Publication: Monitor Volume: 5 Issue: 175

Foreign Minister Ivanov, not unexpectedly, also sounded off on international military interventions during his September 21 address. He appeared in part to embrace a call by UN Secretary General Kofi Annan, who earlier this week urged the international community to intervene more decisively on behalf of peoples badly maltreated by their own governments. But Ivanov’s accent on the primacy of national sovereignty and the inviolability of borders, his call for the UN to move “resolutely to put an end to all manifestations of separatism” and his insistence on UN Security Council approval of all international peacekeeping efforts, suggested that Moscow will be a backer of humanitarian interventions only when it suits Russia’s needs.

During a separate conversation with the UN Secretary General on Tuesday, Ivanov reportedly voiced anew Moscow’s criticisms of NATO’s air war against Yugoslavia. It was not clear, however, whether he addressed the issue of Russia’s earlier determination to ensure that the Security Council did not approve proposed NATO military action in the Balkans. In his own remarks on Monday, Annan had suggested that obstructionism of that sort was one of several serious impediments to effective action by the world community in carrying out humanitarian interventions (AP, Russian agencies, September 21).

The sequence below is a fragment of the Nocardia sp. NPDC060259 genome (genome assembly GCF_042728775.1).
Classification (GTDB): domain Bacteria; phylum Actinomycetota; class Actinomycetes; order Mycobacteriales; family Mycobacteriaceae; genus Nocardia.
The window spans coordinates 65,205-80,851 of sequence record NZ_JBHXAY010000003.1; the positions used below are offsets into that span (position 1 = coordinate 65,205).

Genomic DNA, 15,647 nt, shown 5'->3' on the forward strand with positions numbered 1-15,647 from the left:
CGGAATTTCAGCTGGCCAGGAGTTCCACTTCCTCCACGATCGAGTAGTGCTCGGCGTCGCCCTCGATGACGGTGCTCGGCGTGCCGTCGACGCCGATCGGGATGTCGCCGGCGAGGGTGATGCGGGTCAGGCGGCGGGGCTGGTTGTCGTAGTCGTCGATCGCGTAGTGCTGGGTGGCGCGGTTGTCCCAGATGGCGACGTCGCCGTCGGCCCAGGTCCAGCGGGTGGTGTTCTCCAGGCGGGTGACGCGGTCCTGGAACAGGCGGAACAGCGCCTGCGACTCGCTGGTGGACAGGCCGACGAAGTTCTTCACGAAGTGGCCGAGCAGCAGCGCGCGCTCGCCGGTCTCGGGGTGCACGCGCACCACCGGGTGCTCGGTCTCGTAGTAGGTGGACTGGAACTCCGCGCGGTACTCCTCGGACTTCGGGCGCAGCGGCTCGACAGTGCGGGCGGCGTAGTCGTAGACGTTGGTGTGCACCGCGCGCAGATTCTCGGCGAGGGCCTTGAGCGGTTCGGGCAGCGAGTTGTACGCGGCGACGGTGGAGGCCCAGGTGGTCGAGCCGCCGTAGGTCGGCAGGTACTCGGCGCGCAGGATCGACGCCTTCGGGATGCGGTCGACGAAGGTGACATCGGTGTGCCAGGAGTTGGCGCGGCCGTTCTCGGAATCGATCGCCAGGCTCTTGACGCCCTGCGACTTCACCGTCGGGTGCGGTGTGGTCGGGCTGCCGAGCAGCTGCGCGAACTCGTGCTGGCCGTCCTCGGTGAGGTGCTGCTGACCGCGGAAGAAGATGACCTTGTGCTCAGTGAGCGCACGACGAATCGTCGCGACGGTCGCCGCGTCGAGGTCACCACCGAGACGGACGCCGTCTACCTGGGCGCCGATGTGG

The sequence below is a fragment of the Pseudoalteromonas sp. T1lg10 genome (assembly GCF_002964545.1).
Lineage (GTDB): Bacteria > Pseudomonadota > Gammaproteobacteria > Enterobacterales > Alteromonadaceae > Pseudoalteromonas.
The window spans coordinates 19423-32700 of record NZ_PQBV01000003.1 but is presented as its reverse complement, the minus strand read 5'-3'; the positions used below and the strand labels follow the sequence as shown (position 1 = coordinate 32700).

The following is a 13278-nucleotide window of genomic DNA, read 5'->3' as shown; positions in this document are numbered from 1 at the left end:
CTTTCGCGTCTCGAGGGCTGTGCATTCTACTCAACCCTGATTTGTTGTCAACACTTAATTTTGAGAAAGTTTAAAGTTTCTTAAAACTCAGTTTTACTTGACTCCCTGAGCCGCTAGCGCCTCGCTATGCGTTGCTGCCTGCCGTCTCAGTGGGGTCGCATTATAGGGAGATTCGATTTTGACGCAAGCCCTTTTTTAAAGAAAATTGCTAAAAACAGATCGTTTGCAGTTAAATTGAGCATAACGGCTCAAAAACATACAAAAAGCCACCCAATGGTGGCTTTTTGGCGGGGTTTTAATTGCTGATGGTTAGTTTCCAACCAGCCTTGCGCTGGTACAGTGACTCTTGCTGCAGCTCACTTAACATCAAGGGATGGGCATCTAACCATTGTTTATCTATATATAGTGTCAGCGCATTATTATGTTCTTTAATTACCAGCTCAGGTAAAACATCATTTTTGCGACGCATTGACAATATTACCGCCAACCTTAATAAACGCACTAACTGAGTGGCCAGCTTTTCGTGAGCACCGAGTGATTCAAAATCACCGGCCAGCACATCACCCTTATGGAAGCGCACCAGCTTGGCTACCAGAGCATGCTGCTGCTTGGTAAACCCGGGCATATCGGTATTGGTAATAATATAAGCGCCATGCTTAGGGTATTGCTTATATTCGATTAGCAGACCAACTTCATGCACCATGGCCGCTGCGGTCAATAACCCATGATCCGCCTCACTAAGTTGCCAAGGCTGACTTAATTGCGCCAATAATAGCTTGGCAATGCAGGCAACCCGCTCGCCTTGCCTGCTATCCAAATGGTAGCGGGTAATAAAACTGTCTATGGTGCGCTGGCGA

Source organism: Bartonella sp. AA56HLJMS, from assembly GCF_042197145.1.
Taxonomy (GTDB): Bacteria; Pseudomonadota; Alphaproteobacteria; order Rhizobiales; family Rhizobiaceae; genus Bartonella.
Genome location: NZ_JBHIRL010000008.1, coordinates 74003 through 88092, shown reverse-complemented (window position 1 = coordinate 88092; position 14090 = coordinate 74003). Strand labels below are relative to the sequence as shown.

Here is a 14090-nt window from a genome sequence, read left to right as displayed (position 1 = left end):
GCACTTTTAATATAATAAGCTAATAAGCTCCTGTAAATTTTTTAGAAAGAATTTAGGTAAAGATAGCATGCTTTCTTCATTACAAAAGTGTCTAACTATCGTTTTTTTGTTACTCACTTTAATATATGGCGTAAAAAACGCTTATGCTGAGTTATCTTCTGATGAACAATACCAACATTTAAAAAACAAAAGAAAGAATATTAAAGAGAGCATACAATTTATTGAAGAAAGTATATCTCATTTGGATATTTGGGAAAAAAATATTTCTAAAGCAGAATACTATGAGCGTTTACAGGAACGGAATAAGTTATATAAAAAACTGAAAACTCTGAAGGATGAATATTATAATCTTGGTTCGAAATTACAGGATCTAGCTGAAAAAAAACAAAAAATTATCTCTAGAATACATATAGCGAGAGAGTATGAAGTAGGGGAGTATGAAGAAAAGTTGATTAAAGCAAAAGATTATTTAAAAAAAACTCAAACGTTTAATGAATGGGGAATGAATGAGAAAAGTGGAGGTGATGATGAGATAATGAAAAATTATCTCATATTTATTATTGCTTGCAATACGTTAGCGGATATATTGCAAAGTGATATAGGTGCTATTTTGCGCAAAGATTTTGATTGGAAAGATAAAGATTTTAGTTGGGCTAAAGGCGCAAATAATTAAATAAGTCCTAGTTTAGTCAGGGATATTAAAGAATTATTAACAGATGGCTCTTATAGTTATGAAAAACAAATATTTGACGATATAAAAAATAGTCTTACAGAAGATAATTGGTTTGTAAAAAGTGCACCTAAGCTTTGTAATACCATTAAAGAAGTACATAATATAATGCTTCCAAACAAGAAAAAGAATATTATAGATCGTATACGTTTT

In remarks delivered to the UN General Assembly yesterday, moreover, Chinese Foreign Minister Tang Jiaxuan went even farther than Ivanov had in emphasizing the primacy of national sovereignty considerations. Tang sharply rejected the arguments in favor of humanitarian interventions offered by Annan and Western leaders. He described the NATO air war against Yugoslavia without UN Security Council approval as an “ominous precedent,” and told the assembly that “we are opposed to the use of force under whatever pretext.” He said that “the issue of human rights is, in essence, an internal affair of a country and should be addressed mainly by the government in question” (Reuters, September 22).

Tang’s remarks reflect Beijing’s professed fear that repressive actions directed by Chinese authorities against China’s own restive minorities could be used as a pretext for a military intervention by the West. Russia has used the same argument with respect to military operations in Chechnya and the Caucasus region. The similarities in the Russian and Chinese positions, together with their joint actions on related issues in recent months, suggest that the principle of humanitarian interventions will win no easy approval in the UN Security Council.